How to clean glass shower doors – professional cleaners reveal their secrets to a streak-free sparkle
Get an effortless shine, without the elbow grease
Glass shower doors look fantastic when they are first fitted, but they can quickly become stained with soap scum and watermarks, leaving them looking murky and unclean.
When it comes to cleaning a bathroom, glass shower doors are often the hardest part to get right. Either they take too long or too much elbow grease to consider finishing, or the product you’re using doesn't seem to lift the marks, no matter how hard you scrub.
The good news is that these professional cleaning tricks will make getting glass shower doors streak-free (almost) effortless.
How to clean glass shower doors
All good cleaning tips require expert-selected products to get started. This is what our experts recommend you need to clean glass shower doors the professional way:
- A spray bottle for vinegar mixes: such as these at Amazon
- White vinegar: any from Amazon will do
- Microfiber cloths: We love these from Amazon
Optional items include:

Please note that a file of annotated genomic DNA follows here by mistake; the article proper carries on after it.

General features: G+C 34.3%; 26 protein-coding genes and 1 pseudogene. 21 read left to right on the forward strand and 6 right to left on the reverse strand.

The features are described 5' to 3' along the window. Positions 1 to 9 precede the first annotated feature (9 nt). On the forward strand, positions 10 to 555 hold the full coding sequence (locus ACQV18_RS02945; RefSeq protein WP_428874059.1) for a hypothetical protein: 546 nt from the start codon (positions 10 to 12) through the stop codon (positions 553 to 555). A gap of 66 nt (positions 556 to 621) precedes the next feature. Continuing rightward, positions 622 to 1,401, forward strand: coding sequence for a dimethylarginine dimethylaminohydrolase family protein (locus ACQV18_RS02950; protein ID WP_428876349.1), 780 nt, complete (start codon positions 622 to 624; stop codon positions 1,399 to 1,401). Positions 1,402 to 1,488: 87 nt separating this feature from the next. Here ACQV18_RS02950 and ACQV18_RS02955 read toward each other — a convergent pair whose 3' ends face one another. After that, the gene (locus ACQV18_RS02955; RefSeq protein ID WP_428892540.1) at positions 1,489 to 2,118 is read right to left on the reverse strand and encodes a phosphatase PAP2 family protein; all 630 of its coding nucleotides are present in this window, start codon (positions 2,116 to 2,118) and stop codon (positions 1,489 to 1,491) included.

- Limescale remover: for really tough stains
- Water repellent: like Rain-X on Amazon to keep water spots away
- Magic Erasers: available on Amazon to remove tough soap scum
1. Prepare for cleaning with water
The glass cleaning experts at Hillarys recommend preparing the shower door glass for cleaning by spraying it with lukewarm water. They suggest using a spray bottle (such as this bottle from Amazon) that will also be handy later – so it’s worth the small investment. ‘If you find it easier, you can also just splash the glass with a small bucket or jug of water,’ they say.
Or, of course, if you have a hand-held shower attachment, you can use that.
2. Use a magic eraser to remove water marks
'Magic erasers are the best thing I've used on glass shower doors to get them sparkling clean,' explains Sara San Angelo, professional cleaner and owner of Confessions of a Cleaning Lady. 'They cut through soap scum and hard water deposits like magic! Just wet the magic eraser (available on Amazon) and wipe the whole glass door from top to bottom. Then dry with a microfiber cloth.'
Mr. Clean Magic Eraser Variety Pack - 3 for $24.97 at Amazon
The Mr. Clean Magic Eraser Variety Pack makes it easy for you to tackle messes all around the house. Includes Mr. Clean Magic Eraser Extra Durable scrubber, Bath scrubber, and Kitchen scrubber.
3. Use vinegar to remove soap scum and mold
Did you know that glass shower doors are among the things you can clean with vinegar? Sara San Angelo combines vinegar and soap to help combat scum and tough marks.
'A lot of people use a vinegar solution (50 / 50 vinegar to water) which works great. You can add a few drops of dish detergent as a degreaser – you can actually see the soap scum melt away, but you don't want to use vinegar on natural stone because it can damage it,' she warns.